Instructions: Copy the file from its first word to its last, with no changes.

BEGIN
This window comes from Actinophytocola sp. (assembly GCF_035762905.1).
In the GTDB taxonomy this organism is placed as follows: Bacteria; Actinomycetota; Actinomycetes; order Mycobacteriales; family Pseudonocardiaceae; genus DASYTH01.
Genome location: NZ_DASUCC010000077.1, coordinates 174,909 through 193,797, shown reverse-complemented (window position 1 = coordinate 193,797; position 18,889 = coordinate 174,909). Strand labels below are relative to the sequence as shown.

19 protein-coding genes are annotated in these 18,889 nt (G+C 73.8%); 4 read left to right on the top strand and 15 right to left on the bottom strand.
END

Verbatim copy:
This window comes from Actinophytocola sp. (assembly GCF_035762905.1).
In the GTDB taxonomy this organism is placed as follows: Bacteria; Actinomycetota; Actinomycetes; order Mycobacteriales; family Pseudonocardiaceae; genus DASYTH01.
Genome location: NZ_DASUCC010000077.1, coordinates 174,909 through 193,797, shown reverse-complemented (window position 1 = coordinate 193,797; position 18,889 = coordinate 174,909). Strand labels below are relative to the sequence as shown.

19 protein-coding genes are annotated in these 18,889 nt (G+C 73.8%); 4 read left to right on the top strand and 15 right to left on the bottom strand.